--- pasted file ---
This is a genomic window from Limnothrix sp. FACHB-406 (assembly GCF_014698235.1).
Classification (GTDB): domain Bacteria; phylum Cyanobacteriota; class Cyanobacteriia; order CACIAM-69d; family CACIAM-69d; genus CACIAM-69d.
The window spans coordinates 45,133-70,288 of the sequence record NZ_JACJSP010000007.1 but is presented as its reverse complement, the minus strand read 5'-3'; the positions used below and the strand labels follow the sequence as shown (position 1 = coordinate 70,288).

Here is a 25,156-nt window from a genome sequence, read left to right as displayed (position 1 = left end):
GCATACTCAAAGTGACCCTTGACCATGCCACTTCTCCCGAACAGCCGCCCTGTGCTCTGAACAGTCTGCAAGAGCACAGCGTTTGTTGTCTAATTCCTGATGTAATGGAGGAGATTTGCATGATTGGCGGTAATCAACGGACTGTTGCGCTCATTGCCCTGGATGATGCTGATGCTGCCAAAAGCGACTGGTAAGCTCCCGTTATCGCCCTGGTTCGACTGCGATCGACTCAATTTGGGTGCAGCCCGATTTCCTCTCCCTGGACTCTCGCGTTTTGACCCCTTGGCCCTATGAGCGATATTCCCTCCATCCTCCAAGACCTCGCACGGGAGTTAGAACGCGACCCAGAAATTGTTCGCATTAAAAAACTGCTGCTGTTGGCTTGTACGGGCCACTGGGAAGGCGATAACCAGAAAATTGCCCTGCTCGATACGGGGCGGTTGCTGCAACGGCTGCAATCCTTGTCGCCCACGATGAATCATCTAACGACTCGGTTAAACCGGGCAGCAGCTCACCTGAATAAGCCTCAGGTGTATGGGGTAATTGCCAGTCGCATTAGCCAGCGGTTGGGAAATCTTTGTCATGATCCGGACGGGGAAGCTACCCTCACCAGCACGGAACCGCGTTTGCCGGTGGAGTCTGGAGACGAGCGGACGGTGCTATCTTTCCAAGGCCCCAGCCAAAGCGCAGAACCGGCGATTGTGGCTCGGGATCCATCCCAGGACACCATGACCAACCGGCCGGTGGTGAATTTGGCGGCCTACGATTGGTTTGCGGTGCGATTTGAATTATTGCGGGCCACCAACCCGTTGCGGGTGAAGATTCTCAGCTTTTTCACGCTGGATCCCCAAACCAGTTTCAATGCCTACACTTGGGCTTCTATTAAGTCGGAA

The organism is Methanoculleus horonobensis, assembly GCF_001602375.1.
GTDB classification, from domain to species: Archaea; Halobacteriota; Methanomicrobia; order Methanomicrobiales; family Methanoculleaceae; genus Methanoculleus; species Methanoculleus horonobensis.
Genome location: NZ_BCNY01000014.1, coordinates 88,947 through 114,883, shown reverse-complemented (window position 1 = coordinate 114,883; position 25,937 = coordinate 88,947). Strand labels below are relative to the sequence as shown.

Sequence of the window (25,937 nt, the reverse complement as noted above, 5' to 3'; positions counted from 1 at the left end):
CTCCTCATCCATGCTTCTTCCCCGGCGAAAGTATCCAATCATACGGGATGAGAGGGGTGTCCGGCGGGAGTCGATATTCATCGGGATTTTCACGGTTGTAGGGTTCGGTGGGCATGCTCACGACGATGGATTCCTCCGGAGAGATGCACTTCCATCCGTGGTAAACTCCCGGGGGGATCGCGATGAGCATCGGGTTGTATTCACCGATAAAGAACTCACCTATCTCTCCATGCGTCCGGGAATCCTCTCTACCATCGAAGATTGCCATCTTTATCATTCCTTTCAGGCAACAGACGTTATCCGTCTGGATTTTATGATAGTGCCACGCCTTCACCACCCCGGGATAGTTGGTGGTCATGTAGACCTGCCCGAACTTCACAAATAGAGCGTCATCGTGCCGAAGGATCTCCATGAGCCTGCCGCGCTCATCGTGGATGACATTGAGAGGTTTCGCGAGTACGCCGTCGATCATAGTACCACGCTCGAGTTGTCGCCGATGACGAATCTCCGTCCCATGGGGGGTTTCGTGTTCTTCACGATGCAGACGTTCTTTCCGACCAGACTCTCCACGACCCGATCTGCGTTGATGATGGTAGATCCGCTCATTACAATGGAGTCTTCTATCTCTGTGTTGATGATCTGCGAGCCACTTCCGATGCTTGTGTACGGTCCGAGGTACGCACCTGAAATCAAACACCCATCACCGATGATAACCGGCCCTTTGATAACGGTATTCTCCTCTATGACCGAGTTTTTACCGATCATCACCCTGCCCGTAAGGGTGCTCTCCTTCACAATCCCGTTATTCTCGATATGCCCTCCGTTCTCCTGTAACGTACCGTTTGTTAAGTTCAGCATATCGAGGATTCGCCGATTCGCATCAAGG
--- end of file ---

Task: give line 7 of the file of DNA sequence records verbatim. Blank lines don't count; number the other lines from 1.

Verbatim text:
GTDB classification, from domain to species: Archaea; Halobacteriota; Methanomicrobia; order Methanomicrobiales; family Methanoculleaceae; genus Methanoculleus; species Methanoculleus horonobensis.